Included in the category “All The Things the Triune God Has Been Doing For Eternity” is outdoing one another in showing honor. Read your Bible and you will find this everywhere. Jesus honoring the Father and Spirit, the Father honoring and generously giving Jesus and the Spirit, and the Spirit honoring and giving glory to the Father and Son. For all of eternity God has been engaged in this inter-trinitarian explosion of honor, and now he invites us as his Church to join in.

It’s this honor that God demonstrates toward us through the gospel. Suddenly we who were his enemies, orphans, beggars, naked and ashamed, have been cleansed, clothed, seated at his table, called sons and daughters. Toward us God says, “I know everything about you and I love and value you.”

We honor one another because we’ve been honored. Honor is central to who God is and what he does, it should be central to the life of every Christian. 

What would this look like for you this week? Who are you struggling to show honor to? That is likely the exact person God would have you honor today. By honoring others you are demonstrating the realities of God and his gospel.   

 

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Weekly Roundup - 10.11.14

Weekly Roundup - 10.11.14

Each week... y'know, maybe it's time we just face the facts and rename this column Occasional Roundup. We've been doing our best to sift and save the good blogs and articles that come our way, but then we got a Twitter account and it was all downhill from there. Now we're hashtagging, refreshing our feed every 30 seconds or so, and trying desperately to get a retweet from an athlete or celebrity pastor or even our Aunt Millie... We may have a problem. 

The Cure for Shame - Each and every one of us carries shame. There is a cure.

Mutual Confession: A Holy Experiment - God's purpose for calling His people into relationship not only with Himself, but with each other, requires much more of us and has much more to offer than small talk over coffee after service.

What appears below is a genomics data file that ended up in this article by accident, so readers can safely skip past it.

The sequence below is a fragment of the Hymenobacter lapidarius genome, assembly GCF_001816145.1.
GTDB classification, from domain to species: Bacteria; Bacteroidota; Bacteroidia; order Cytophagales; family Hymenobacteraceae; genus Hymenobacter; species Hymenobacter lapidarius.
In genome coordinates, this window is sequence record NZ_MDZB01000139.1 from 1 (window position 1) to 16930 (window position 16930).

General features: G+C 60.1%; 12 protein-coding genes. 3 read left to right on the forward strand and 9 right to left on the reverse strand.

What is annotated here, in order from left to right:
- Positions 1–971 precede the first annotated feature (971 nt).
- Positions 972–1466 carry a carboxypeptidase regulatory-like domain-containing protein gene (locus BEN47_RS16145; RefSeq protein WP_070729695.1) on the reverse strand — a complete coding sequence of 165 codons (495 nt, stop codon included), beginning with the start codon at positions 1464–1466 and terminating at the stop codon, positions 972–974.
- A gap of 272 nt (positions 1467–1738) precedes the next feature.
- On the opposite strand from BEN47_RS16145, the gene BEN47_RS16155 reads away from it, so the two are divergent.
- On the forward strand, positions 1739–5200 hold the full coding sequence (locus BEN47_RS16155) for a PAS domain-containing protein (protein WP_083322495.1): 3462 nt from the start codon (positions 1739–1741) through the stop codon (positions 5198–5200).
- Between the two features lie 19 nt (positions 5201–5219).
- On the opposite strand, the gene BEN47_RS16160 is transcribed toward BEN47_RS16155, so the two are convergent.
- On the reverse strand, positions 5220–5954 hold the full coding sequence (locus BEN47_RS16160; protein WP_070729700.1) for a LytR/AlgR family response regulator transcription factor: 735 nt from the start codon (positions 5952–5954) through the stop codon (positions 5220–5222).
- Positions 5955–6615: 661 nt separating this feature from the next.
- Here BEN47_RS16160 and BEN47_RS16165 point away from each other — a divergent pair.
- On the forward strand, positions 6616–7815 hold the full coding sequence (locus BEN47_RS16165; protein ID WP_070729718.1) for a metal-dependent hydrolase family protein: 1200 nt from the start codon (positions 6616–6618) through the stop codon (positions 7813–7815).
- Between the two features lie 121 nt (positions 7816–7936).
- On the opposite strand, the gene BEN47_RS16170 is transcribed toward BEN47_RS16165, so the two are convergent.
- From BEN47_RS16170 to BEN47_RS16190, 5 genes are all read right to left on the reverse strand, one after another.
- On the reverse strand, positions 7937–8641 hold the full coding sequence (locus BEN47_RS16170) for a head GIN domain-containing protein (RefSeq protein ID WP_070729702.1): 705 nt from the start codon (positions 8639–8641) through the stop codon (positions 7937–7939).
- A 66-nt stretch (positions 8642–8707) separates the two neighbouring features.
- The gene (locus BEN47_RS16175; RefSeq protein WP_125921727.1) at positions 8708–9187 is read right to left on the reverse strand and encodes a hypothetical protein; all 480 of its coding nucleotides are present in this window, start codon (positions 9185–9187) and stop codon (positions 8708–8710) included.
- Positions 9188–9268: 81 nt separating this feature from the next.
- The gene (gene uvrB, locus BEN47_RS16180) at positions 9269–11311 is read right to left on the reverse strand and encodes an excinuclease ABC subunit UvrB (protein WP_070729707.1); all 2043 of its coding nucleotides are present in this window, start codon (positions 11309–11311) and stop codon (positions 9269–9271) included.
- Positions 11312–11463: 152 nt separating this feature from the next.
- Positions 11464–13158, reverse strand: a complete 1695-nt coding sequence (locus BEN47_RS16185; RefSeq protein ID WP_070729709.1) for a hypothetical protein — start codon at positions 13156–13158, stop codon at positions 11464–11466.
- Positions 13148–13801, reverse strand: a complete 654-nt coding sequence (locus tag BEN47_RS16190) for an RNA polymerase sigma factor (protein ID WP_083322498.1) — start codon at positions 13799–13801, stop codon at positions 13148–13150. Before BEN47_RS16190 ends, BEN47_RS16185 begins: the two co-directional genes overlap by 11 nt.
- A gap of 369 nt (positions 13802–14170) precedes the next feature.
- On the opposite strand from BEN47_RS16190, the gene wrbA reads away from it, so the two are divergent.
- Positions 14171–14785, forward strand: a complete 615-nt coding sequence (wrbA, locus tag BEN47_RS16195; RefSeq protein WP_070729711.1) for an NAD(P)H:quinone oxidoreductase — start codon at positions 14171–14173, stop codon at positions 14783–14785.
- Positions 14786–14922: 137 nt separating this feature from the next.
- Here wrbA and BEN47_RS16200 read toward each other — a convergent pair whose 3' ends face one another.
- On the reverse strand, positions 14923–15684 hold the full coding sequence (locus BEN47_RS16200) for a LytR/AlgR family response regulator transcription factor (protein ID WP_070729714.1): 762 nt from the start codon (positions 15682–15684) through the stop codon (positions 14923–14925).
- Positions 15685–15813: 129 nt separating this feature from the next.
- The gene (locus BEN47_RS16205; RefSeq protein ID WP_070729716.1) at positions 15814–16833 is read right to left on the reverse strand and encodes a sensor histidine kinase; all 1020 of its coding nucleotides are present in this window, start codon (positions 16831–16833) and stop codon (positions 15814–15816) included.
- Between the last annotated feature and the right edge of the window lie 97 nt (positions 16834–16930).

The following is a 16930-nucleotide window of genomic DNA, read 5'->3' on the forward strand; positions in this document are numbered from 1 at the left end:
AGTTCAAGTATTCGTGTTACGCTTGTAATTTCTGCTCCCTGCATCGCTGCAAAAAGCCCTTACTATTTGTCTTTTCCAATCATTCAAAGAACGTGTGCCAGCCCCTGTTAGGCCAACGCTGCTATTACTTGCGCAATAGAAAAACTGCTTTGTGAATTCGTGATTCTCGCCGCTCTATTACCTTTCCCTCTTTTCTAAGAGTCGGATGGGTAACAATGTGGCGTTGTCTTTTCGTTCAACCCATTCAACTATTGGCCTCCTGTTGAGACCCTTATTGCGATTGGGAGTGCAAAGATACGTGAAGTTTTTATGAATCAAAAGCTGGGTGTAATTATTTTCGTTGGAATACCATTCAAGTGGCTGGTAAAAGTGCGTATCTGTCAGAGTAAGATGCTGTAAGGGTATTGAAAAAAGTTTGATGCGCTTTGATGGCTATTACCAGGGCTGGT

Two Fruits of True Forgiveness - A suitable follow-up to the article above.

The Big God in Your Small Group - As our community groups get back into gear after a summer lull, here are some helpful thoughts that might change how you approach the time.

Jesus Ever Lives Above, For You to Intercede - The intercession of Jesus on behalf of believers is a powerful reality of the Christian life.

Will Christians Be Left Behind? - A timely look at one contested aspect of the return of Jesus.

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Yom Kippur: The Day of Atonement

Yom Kippur: The Day of Atonement

 

This Saturday is Yom Kippur, the holiest day of the year in the Jewish calendar. Most of us have a hard enough time keeping track of our own calendars let alone what can seem like random Jewish holidays. But the celebration of Yom Kippur offers a great opportunity for us to remember the gospel and what it means for us as Christians.

In Hebrew the word yom means “day”. Kippur comes from a root word that means “to atone”.  Yom Kippur then, means "Day of Atonement".

God commanded his people to observe the Day of Atonement the seventh day of the tenth month every year (Lev. 16:29). The Day of Atonement was the one day of the year on which the High Priest would enter the Holy of Holies to make atonement for the sins of the nation and purify God’s people. The day involved several detailed practices: